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With Sofia Vergara locked in a high-profile dispute over IVF-created embryos Ugur Nedim tells you where the law in Oz stands on the issue.
If you enjoy an occasional spot of Hollywood gossip, you might be aware of Colombian-American actress Sofia Vergara’s bitter dispute with former partner Nick Loeb over who owns the couple’s frozen embryos.
The couple decided to freeze some of Vergara’s fertilised eggs in November 2013, but the pair split in May last year. Now, Sofia Vergara is alleging that her partner signed a contract allowing the eggs to be destroyed in the event of a break up.
Loeb disagrees, saying that destroying the embryos would be contrary to his pro-life values and that he was pressured into signing the contract because Sofia Vergara was emotionally and physically abusive towards him.
The case highlights the problems associated with determining who gets to call the shots in cases where one partner wants to destroy a couple’s frozen embryos. With IVF technologies becoming increasingly accessible in modern society, it is likely that courts will be called upon more frequently to determine these types of disputes.
What is IVF?
In-vitro fertilisation (IVF) is a practice frequently used by couples who are unable to conceive naturally. It involves collecting a number of eggs from a woman’s ovaries and then fertilising them outside the body using a man’s sperm.
A fertilised egg is known as an “embryo”, while sperm and eggs are known as “gametes” prior to fertilisation.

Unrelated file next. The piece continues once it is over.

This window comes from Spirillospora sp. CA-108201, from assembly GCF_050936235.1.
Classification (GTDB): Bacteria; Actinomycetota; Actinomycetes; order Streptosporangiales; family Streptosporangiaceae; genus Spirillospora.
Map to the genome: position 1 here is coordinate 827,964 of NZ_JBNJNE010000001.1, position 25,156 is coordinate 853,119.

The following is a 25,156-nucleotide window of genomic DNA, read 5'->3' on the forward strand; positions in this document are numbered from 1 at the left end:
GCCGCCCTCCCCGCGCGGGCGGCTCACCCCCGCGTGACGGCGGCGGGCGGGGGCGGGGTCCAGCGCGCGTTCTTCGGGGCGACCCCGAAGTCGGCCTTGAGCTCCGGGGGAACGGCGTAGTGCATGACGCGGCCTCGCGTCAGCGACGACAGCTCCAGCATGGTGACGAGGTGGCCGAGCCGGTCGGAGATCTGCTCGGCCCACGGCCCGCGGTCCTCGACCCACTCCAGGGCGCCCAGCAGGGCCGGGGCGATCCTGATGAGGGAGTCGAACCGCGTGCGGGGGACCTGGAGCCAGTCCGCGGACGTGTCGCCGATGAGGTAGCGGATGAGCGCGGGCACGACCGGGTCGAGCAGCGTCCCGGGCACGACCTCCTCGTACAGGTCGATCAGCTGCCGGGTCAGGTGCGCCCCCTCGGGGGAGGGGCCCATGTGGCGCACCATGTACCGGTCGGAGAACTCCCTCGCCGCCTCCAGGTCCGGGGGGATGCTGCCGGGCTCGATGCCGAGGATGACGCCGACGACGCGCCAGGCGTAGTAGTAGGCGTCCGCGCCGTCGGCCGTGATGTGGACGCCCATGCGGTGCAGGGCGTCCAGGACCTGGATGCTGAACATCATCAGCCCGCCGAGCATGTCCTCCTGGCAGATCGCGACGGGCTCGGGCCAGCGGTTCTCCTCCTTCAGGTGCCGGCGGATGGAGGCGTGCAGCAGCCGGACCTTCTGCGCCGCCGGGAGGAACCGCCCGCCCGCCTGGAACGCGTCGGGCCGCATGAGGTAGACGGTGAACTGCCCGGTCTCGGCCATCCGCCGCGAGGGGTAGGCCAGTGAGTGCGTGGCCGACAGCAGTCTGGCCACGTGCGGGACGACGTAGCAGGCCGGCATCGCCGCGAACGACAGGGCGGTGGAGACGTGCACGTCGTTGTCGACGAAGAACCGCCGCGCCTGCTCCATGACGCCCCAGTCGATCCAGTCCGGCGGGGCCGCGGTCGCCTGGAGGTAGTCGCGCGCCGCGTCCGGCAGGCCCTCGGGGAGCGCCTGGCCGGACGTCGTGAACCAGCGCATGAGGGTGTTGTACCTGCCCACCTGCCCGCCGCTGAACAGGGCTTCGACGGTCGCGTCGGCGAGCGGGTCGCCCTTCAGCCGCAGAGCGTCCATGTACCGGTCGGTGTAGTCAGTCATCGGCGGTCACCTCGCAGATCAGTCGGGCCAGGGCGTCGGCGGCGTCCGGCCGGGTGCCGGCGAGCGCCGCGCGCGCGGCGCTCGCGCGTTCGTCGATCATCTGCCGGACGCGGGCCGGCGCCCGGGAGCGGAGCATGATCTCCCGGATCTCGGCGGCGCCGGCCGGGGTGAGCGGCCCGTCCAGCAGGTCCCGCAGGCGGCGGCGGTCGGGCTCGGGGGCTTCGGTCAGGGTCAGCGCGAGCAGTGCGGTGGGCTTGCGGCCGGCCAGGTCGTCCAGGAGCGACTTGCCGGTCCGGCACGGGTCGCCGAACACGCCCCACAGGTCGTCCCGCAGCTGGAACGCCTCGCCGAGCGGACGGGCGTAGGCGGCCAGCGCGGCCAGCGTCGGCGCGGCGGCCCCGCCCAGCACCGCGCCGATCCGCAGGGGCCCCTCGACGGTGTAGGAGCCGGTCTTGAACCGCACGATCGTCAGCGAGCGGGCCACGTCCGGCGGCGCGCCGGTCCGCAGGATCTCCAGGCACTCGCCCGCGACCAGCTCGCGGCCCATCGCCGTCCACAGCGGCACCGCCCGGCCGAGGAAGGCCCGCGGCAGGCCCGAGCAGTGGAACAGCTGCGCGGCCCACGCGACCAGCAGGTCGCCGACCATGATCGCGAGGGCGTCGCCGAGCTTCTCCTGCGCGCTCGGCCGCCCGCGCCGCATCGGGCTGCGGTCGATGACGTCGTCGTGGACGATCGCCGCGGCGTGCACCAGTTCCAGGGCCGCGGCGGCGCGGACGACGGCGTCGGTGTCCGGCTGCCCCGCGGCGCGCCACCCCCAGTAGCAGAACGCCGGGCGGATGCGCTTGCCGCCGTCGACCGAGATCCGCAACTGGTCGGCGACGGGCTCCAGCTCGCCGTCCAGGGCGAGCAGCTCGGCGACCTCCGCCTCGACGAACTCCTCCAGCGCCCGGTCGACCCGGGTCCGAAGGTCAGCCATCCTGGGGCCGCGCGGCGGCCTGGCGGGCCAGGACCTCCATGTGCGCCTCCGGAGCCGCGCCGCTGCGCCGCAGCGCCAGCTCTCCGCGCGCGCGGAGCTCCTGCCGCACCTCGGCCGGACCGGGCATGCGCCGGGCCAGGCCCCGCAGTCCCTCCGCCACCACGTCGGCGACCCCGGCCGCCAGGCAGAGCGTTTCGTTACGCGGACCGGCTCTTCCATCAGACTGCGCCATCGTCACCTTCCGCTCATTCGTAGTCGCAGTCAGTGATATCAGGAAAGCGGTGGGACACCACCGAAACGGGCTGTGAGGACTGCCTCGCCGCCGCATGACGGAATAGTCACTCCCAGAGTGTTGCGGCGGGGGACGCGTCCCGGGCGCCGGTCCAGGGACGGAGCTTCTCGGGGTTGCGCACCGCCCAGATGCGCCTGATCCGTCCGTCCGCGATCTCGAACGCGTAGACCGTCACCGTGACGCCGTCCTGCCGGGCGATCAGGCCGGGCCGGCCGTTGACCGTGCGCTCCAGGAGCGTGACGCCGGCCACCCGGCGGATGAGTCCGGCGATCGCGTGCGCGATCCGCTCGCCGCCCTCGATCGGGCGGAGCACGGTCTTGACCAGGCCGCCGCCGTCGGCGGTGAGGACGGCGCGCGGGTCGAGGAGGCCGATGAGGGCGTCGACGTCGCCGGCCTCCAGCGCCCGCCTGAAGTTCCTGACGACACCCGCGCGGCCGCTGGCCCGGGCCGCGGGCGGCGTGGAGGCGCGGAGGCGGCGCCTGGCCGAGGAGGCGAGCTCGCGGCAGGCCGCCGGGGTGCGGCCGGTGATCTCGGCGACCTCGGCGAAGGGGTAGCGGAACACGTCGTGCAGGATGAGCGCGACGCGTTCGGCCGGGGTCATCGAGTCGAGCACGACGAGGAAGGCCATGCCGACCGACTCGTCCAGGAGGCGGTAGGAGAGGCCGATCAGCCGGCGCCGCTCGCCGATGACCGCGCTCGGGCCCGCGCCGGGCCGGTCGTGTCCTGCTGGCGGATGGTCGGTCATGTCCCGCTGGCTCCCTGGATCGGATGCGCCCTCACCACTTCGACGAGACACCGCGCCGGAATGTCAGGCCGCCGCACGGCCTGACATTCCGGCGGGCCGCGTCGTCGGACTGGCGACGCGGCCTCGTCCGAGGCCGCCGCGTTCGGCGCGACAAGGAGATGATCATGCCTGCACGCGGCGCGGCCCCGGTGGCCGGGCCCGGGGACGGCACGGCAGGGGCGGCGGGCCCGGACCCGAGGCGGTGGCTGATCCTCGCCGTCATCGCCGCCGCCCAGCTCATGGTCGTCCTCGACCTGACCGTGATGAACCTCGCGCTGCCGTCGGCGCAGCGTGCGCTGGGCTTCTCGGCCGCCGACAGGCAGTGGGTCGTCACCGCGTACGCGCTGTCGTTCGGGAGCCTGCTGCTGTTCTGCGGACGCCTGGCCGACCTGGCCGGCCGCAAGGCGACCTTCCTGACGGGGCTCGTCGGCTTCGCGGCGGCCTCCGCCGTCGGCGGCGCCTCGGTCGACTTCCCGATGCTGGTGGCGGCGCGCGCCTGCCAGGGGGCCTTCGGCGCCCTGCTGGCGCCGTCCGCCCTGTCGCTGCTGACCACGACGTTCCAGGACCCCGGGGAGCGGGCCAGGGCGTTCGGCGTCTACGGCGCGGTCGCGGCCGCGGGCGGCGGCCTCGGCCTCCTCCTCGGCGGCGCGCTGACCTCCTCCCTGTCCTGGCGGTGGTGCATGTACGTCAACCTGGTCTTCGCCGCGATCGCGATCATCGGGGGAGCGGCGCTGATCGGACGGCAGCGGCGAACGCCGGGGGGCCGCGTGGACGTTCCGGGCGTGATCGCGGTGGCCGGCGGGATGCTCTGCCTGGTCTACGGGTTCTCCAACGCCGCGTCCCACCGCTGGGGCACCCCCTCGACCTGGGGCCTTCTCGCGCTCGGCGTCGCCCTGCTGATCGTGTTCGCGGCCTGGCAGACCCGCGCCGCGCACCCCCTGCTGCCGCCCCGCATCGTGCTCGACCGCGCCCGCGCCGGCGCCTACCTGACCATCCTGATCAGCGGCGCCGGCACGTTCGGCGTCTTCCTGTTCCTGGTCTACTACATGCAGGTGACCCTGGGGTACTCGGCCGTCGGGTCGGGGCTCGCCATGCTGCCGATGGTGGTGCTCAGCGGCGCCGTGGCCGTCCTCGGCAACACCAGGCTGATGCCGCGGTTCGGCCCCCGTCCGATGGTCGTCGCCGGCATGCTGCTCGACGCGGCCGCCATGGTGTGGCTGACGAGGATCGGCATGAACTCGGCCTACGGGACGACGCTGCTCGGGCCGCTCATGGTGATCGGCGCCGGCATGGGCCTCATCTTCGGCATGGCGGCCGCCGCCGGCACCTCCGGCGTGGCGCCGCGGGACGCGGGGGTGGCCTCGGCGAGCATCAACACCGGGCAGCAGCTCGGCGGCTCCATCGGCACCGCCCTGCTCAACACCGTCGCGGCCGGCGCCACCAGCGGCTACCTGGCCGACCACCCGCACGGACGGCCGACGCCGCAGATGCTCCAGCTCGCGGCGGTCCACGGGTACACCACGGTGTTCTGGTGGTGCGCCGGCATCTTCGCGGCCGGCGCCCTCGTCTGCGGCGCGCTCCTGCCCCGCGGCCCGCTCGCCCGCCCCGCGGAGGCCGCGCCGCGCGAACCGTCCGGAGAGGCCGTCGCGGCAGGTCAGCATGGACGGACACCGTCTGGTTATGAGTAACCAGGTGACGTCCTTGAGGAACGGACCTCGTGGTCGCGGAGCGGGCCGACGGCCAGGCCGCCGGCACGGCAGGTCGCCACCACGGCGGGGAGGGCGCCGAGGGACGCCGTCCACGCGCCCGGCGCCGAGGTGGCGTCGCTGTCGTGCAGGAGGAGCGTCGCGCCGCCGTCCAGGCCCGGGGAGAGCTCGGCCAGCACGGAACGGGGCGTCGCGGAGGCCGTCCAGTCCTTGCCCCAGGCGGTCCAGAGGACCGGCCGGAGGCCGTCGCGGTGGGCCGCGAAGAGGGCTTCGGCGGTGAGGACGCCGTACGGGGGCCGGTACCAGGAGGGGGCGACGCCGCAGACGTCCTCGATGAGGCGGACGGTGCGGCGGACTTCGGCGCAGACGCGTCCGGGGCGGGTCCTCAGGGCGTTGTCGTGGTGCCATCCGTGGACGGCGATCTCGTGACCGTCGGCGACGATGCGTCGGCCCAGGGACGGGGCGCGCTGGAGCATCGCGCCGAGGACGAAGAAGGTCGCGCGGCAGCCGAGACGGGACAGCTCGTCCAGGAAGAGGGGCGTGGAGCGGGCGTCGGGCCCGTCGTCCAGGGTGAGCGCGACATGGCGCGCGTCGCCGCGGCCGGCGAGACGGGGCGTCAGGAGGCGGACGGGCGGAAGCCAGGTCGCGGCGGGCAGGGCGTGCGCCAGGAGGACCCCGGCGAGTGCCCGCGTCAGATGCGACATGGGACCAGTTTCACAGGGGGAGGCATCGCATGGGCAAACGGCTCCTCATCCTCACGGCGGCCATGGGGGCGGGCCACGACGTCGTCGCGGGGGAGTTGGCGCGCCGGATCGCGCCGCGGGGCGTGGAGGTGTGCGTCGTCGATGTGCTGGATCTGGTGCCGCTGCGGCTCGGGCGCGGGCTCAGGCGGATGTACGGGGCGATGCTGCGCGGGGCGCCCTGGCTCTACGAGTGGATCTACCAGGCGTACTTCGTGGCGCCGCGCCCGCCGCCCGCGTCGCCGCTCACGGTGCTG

The embryos are then planted in a woman’s uterus to stimulate pregnancy. As only one or two eggs are planted at a single time to prevent multiple births, any remaining eggs can be frozen for use in the future.
New South Wales law previously imposed a 10-year limit on storing frozen embryos, requiring any that were stored after this time to be destroyed. However, the government changed the law earlier this year after receiving complaints from women who argued that they were being forced to unnecessarily destroy embryos.
There is no longer a time limit upon the storage of frozen embryos, meaning that they can be stored indefinitely. It is estimated that there are currently 120,000 frozen embryos in storage around Australia.
Of course, a person’s circumstances can change over the course of many years – relationships can come to an end, other children may be conceived, or individuals may lose interest in having children altogether. In these types of situations, the question of what to do with a couple’s frozen embryos becomes a live topic.
What does the law say about ownership?
Couples who wish to undergo IVF treatment are required to sign a contract, which specifies what will happen to frozen embryos in the event of a relationship breakdown.
The use of frozen embryos in NSW is also regulated by the Assisted Reproductive Technology Act 2007 (the Act).